• The application process will include a “matching event” at John Jay College, at which representatives from prospective host sites have the opportunity to meet the 2017-18 Tow Fellows. The event is scheduled for 9am to 12pm on Tuesday, August 15. Attending this event is a mandatory step for serving as a host site; the prospective Tow Fellow supervisor must attend. (1 to 2 staff members who may interact with the Tow Fellow are invited as well.)

• Host Site supervisors are strongly encouraged to attend the Tow Fellowship Host Site Supervisors’ Orientation (date and time TBD). The purpose of the orientation is to provide supervisors of Tow Fellows with information they will need to maximize the effectiveness of the Tow Fellowship for their projects, organizations, and Fellows. Specifically, Tow Fellowship supervisors will

  • Learn about the background and goals of the Tow Policy Advocacy Fellowship;
  • Understand their role as a supervisor of a Tow Fellow, and what they can expect from their Fellows and PRI’s Fellowship Initiative team; and
  • Get answers to their questions about the Tow Policy Advocacy Fellowship.

• Fellows commit to 14 hours per week of service time to their placement site during the fall and spring semesters. During the John Jay winter break (late December to late January), Fellows are expected to average 14 hours of service time per week at their sites, but the actual time schedule can be negotiated between the Fellow and the host site supervisor (as Fellows’ schedules will be more flexible, not having classes during the break). Students are not expected to provide service to their sites during John Jay’s spring break or when sites are closed for holidays.


Returning Host Sites:
To be considered to continue hosting a Tow Policy Advocacy Fellow, please upload an updated application. All portions of the application must be included in a single Word document or PDF and must be uploaded here by 5pm on Monday, July 24, 2017.

New Host Sites:
To apply to host a Tow Fellow for the 2017-18 academic year, address the prompts below and upload your application here by 5pm on Monday, July 24, 2017. (Please label each portion of your application as detailed below. If possible, submit your application in a single Word doc or PDF. Include additional attachments as needed.)

Please organize and label your application as follows:

Organizational Overview:
1. An overview of your organization’s mission and programs, including annual budget, staffing, major sources of funding, and organizational chart of the branch or unit where the Tow Fellow will be placed. (Submitting existing organizational materials as attachments is sufficient.)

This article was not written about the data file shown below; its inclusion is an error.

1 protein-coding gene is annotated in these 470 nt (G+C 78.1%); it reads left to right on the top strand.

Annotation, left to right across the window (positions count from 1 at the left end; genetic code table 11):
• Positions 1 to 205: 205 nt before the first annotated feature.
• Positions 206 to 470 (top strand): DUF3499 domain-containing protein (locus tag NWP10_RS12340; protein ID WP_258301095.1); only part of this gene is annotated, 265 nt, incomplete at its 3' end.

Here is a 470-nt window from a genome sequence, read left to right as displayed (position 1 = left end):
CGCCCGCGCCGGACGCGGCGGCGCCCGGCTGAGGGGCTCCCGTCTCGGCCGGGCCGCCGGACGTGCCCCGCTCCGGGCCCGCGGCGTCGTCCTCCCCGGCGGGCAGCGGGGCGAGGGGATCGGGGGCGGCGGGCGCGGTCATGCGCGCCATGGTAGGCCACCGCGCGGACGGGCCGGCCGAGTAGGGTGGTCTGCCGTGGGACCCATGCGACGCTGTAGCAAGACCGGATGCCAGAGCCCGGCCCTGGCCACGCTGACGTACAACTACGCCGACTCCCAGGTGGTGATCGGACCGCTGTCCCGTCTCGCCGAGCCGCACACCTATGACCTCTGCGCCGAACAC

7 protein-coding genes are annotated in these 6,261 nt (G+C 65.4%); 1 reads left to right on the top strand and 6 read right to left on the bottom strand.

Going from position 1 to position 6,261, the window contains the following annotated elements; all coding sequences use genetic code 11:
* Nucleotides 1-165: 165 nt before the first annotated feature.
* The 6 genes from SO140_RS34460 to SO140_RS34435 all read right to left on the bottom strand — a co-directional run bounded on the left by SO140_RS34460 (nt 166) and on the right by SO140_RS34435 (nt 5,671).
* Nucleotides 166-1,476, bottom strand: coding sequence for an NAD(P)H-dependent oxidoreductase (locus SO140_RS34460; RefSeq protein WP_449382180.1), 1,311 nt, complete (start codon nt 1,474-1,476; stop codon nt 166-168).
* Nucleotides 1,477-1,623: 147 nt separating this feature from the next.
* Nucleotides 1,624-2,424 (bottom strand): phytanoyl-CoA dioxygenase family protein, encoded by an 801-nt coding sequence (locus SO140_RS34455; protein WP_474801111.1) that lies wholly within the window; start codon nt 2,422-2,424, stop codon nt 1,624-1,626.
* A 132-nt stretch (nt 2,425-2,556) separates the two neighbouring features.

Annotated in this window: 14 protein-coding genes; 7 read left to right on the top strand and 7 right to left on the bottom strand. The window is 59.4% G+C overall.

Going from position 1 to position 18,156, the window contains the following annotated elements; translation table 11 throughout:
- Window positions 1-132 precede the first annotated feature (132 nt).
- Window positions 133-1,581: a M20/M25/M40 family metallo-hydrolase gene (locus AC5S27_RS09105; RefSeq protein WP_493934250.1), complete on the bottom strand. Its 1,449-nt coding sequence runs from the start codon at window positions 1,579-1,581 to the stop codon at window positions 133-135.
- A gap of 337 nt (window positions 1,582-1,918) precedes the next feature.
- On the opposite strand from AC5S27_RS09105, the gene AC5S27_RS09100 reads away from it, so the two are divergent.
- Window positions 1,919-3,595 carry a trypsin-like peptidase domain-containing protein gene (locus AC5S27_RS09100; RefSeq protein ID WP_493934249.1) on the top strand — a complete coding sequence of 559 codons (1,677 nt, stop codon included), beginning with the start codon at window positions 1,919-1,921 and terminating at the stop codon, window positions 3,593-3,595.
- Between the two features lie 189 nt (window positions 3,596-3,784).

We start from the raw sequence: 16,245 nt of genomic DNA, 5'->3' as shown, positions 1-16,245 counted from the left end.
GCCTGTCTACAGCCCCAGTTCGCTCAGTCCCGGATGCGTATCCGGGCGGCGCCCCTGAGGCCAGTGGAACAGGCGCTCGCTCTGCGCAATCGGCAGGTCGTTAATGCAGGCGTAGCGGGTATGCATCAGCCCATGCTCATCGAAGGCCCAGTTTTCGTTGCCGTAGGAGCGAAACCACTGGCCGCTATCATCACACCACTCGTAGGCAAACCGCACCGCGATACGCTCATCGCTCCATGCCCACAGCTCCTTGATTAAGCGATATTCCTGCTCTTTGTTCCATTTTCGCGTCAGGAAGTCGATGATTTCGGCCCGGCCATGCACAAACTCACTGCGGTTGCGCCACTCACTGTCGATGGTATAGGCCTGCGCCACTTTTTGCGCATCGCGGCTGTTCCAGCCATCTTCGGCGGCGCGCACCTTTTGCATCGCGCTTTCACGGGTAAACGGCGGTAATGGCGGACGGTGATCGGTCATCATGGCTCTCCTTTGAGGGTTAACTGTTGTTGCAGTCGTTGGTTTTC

Mutual Benefit:
2. An explanation of your interest in hosting a Tow Fellow, including current projects or organizational focus to which the Fellow would contribute. Please describe how your organization will provide the Fellow broad exposure to both the management of the organization and the larger public policy field in which it operates. Finally, please describe the benefits to the organization and the Fellow from placement, and how the host site will help develop the Fellow’s policy analysis, policy research, policy advocacy, leadership, and communications skills.

Tow Fellow Placement:
3. A position description tailored for the Fellow, including primary responsibilities, ideal qualifications, and scope of services to be rendered. Please include the days/times at which it would be most helpful to have a Tow Fellow on site, and please note also if any travel is expected. As a guide, we consider the following to be important professional development experiences for Fellows, and will look for a range of these and similar opportunities in the position description: exposure to the legislative process, participation in public meetings, meaningful interactions with policy networks, writing, public speaking, stakeholder engagement and analysis, data analysis, client-based work.

4. A description of infrastructure capacity to host a student (e.g. office space, computer, phone, as required to accomplish assigned tasks).

5. Current resume, contact info, and title for the staff member who would provide primary supervision and be the liaison between the organization and the Fellowship.

6. A statement of commitment written and signed by the Fellow’s prospective supervisor, indicating that he/she will meet with the Fellow at least bi-weekly to provide guidance, feedback, and any necessary support.

7. A signed letter of support from your organization’s Executive Director, including contact info, expressing his/her support of this application to host a Tow Fellow.